Social Exchange Theory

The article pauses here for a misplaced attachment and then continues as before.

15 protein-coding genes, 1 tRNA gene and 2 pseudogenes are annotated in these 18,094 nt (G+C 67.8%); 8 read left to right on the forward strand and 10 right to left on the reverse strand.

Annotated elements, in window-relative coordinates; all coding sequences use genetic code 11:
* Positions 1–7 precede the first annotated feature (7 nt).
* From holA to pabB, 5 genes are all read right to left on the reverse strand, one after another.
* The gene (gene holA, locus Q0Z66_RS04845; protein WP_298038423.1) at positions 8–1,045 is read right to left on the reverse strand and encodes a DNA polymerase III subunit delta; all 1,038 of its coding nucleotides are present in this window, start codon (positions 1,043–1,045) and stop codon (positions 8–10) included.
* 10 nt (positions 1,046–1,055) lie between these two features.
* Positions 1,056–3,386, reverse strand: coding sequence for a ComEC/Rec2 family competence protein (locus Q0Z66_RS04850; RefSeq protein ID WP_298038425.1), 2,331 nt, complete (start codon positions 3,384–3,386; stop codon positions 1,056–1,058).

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Social Exchange theory The social exchange theory, also known as communication theory of social exchange, proposes that people make decisions in social situations depending on the alleged costs and benefits of a relationship. This assumption stresses that people evaluate each of their social relationships to determine how they will benefit from a relationship and what a relationship may cost them (i.e. time, money, energy, stress, etc.). It also suggests that someone will typically leave a relationship if he or she perceives that the effort or cost of it outweighs any perceived advantages. This basic principal of social psychology is imbedded in economics, rational choice theory, and structuralism. Generally people like to be guaranteed that whatever they invest in will pay off for them later equaling or bettering the effort, money, time and energy they’ve spend putting into someone or something. The theory uses economic terms such as benefit, gain, cost, and payment as an analogy to describe social situations. According to this belief, people consciously and unconsciously evaluate every social possibility in terms of what they will have to put into it, and relate this to the benefits they think they may get out of it. The greater the potential benefit, the greater the chances are a person would socially invest time and energy into an individual in order to form a strong and sound relationship. People make these decisions according to the theory based on their individual satisfaction level within the relationship. Individuals typically have a high level of satisfactory when they’ve recognized that they are receiving more than they are giving, however, on the other hand, if an individual feels that they are giving more than they are receiving, they may decide that the connection is not fulfilling their needs and will begin to search elsewhere to find fulfillment.

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